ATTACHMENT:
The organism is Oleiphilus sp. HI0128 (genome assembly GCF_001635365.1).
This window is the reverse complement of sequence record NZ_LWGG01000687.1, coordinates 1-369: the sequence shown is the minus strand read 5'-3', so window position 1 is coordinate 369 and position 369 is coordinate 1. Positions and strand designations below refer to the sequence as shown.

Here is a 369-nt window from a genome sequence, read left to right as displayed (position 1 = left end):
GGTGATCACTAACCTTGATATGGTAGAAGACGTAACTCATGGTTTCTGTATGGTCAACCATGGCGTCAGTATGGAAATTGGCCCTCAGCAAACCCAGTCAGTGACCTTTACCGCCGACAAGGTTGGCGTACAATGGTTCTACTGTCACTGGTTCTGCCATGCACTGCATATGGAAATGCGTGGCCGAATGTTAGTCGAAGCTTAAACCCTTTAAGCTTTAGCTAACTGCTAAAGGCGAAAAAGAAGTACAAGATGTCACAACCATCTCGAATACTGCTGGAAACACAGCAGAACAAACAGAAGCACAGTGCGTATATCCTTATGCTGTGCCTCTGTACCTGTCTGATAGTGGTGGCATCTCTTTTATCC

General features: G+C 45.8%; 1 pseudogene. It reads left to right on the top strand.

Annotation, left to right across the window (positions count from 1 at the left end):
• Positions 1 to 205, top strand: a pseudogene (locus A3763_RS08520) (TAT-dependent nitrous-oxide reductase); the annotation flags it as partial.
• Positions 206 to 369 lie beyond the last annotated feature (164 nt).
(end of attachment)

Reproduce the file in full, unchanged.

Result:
The organism is Oleiphilus sp. HI0128 (genome assembly GCF_001635365.1).
This window is the reverse complement of sequence record NZ_LWGG01000687.1, coordinates 1-369: the sequence shown is the minus strand read 5'-3', so window position 1 is coordinate 369 and position 369 is coordinate 1. Positions and strand designations below refer to the sequence as shown.

Here is a 369-nt window from a genome sequence, read left to right as displayed (position 1 = left end):
GGTGATCACTAACCTTGATATGGTAGAAGACGTAACTCATGGTTTCTGTATGGTCAACCATGGCGTCAGTATGGAAATTGGCCCTCAGCAAACCCAGTCAGTGACCTTTACCGCCGACAAGGTTGGCGTACAATGGTTCTACTGTCACTGGTTCTGCCATGCACTGCATATGGAAATGCGTGGCCGAATGTTAGTCGAAGCTTAAACCCTTTAAGCTTTAGCTAACTGCTAAAGGCGAAAAAGAAGTACAAGATGTCACAACCATCTCGAATACTGCTGGAAACACAGCAGAACAAACAGAAGCACAGTGCGTATATCCTTATGCTGTGCCTCTGTACCTGTCTGATAGTGGTGGCATCTCTTTTATCC

General features: G+C 45.8%; 1 pseudogene. It reads left to right on the top strand.

Annotation, left to right across the window (positions count from 1 at the left end):
• Positions 1 to 205, top strand: a pseudogene (locus A3763_RS08520) (TAT-dependent nitrous-oxide reductase); the annotation flags it as partial.
• Positions 206 to 369 lie beyond the last annotated feature (164 nt).